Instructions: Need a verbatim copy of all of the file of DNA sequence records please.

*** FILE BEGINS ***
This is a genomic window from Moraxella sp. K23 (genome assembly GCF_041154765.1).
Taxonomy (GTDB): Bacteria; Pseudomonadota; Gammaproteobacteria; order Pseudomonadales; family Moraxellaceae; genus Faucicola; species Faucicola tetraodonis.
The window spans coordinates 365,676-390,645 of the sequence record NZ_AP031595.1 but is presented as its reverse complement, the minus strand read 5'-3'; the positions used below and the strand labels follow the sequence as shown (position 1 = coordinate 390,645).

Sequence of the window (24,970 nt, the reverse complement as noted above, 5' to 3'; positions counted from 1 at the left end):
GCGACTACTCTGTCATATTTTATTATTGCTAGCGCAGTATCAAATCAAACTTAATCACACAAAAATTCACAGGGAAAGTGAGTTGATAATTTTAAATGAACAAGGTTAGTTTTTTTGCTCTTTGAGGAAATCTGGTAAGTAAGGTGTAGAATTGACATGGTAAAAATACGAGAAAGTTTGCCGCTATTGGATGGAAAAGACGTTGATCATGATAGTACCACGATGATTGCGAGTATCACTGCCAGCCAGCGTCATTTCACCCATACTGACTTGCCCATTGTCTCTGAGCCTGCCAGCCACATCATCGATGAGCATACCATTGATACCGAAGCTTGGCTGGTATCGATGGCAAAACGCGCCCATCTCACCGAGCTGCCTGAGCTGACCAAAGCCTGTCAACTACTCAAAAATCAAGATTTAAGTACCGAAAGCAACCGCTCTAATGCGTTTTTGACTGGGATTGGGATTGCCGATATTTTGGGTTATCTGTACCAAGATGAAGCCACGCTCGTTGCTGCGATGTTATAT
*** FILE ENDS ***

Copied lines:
This is a genomic window from Moraxella sp. K23 (genome assembly GCF_041154765.1).
Taxonomy (GTDB): Bacteria; Pseudomonadota; Gammaproteobacteria; order Pseudomonadales; family Moraxellaceae; genus Faucicola; species Faucicola tetraodonis.
The window spans coordinates 365,676-390,645 of the sequence record NZ_AP031595.1 but is presented as its reverse complement, the minus strand read 5'-3'; the positions used below and the strand labels follow the sequence as shown (position 1 = coordinate 390,645).

Sequence of the window (24,970 nt, the reverse complement as noted above, 5' to 3'; positions counted from 1 at the left end):
GCGACTACTCTGTCATATTTTATTATTGCTAGCGCAGTATCAAATCAAACTTAATCACACAAAAATTCACAGGGAAAGTGAGTTGATAATTTTAAATGAACAAGGTTAGTTTTTTTGCTCTTTGAGGAAATCTGGTAAGTAAGGTGTAGAATTGACATGGTAAAAATACGAGAAAGTTTGCCGCTATTGGATGGAAAAGACGTTGATCATGATAGTACCACGATGATTGCGAGTATCACTGCCAGCCAGCGTCATTTCACCCATACTGACTTGCCCATTGTCTCTGAGCCTGCCAGCCACATCATCGATGAGCATACCATTGATACCGAAGCTTGGCTGGTATCGATGGCAAAACGCGCCCATCTCACCGAGCTGCCTGAGCTGACCAAAGCCTGTCAACTACTCAAAAATCAAGATTTAAGTACCGAAAGCAACCGCTCTAATGCGTTTTTGACTGGGATTGGGATTGCCGATATTTTGGGTTATCTGTACCAAGATGAAGCCACGCTCGTTGCTGCGATGTTATAT